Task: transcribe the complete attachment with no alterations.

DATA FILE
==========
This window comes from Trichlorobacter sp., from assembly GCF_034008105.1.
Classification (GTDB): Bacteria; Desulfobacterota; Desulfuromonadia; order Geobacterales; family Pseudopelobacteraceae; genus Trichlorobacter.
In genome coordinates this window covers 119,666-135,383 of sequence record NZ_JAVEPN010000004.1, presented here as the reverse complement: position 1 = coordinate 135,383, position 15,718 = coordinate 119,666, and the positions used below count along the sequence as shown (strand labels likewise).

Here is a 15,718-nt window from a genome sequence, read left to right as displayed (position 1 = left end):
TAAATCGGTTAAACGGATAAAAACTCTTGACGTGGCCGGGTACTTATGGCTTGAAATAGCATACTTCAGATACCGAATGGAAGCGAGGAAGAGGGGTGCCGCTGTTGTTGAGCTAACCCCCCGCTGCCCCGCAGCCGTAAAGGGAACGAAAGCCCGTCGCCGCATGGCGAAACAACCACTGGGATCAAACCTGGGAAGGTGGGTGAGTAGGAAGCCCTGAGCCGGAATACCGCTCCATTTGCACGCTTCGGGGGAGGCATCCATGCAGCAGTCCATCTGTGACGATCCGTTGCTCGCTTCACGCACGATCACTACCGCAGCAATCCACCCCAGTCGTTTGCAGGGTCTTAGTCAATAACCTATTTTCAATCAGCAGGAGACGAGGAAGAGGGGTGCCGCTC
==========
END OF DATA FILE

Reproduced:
This window comes from Trichlorobacter sp., from assembly GCF_034008105.1.
Classification (GTDB): Bacteria; Desulfobacterota; Desulfuromonadia; order Geobacterales; family Pseudopelobacteraceae; genus Trichlorobacter.
In genome coordinates this window covers 119,666-135,383 of sequence record NZ_JAVEPN010000004.1, presented here as the reverse complement: position 1 = coordinate 135,383, position 15,718 = coordinate 119,666, and the positions used below count along the sequence as shown (strand labels likewise).

Here is a 15,718-nt window from a genome sequence, read left to right as displayed (position 1 = left end):
TAAATCGGTTAAACGGATAAAAACTCTTGACGTGGCCGGGTACTTATGGCTTGAAATAGCATACTTCAGATACCGAATGGAAGCGAGGAAGAGGGGTGCCGCTGTTGTTGAGCTAACCCCCCGCTGCCCCGCAGCCGTAAAGGGAACGAAAGCCCGTCGCCGCATGGCGAAACAACCACTGGGATCAAACCTGGGAAGGTGGGTGAGTAGGAAGCCCTGAGCCGGAATACCGCTCCATTTGCACGCTTCGGGGGAGGCATCCATGCAGCAGTCCATCTGTGACGATCCGTTGCTCGCTTCACGCACGATCACTACCGCAGCAATCCACCCCAGTCGTTTGCAGGGTCTTAGTCAATAACCTATTTTCAATCAGCAGGAGACGAGGAAGAGGGGTGCCGCTC